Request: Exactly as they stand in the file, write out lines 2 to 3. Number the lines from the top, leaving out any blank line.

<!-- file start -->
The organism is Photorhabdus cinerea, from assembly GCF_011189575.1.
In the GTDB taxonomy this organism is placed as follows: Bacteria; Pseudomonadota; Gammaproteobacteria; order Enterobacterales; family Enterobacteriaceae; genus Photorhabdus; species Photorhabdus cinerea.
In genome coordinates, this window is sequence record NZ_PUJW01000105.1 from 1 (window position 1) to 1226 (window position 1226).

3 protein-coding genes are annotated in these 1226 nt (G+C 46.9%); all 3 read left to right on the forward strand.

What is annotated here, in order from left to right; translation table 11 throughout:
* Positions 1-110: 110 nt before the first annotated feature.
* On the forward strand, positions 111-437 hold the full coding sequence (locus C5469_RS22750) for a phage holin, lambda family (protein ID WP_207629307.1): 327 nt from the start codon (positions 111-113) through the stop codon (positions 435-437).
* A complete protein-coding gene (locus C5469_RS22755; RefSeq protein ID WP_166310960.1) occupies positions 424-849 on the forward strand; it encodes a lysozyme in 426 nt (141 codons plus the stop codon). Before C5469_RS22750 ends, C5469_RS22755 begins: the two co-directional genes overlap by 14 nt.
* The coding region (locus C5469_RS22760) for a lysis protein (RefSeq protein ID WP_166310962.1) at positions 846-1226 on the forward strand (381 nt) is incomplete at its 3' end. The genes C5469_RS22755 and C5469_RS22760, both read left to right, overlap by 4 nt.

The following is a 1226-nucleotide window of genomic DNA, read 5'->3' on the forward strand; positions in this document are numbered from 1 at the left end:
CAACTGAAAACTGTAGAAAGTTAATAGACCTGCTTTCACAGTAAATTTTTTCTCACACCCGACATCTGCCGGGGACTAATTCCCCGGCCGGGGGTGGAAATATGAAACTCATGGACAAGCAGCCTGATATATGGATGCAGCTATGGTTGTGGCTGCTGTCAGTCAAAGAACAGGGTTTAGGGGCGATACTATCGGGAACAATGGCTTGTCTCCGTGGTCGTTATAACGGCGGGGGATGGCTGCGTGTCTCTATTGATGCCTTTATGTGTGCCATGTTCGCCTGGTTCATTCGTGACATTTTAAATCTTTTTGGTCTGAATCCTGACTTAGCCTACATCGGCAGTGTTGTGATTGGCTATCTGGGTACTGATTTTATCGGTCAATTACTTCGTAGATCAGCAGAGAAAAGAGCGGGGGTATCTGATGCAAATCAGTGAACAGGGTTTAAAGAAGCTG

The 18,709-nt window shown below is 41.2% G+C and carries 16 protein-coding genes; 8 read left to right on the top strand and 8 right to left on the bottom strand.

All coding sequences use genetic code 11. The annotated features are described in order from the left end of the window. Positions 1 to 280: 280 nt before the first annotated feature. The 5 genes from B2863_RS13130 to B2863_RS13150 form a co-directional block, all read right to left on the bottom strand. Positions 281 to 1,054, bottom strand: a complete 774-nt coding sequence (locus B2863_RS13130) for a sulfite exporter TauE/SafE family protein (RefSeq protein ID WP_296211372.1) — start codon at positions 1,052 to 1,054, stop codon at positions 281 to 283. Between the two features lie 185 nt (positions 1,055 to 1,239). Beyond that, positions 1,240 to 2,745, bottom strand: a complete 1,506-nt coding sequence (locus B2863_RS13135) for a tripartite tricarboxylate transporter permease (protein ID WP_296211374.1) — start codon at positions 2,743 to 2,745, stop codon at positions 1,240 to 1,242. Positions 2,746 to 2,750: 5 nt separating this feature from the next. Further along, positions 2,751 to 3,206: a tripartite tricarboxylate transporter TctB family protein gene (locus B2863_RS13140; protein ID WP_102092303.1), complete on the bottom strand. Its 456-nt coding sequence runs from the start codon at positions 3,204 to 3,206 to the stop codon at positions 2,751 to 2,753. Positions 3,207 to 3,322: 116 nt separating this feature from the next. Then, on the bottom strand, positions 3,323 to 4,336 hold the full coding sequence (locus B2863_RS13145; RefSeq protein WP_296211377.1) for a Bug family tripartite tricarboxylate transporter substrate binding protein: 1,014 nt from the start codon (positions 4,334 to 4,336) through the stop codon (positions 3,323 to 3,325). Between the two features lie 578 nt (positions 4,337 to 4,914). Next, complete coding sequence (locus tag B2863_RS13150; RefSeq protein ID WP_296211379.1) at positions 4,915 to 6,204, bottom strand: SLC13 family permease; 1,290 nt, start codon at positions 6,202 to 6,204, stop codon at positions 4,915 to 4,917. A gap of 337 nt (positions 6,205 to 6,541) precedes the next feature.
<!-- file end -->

In the GTDB taxonomy this organism is placed as follows: Bacteria; Pseudomonadota; Gammaproteobacteria; order Enterobacterales; family Enterobacteriaceae; genus Photorhabdus; species Photorhabdus cinerea.
In genome coordinates, this window is sequence record NZ_PUJW01000105.1 from 1 (window position 1) to 1226 (window position 1226).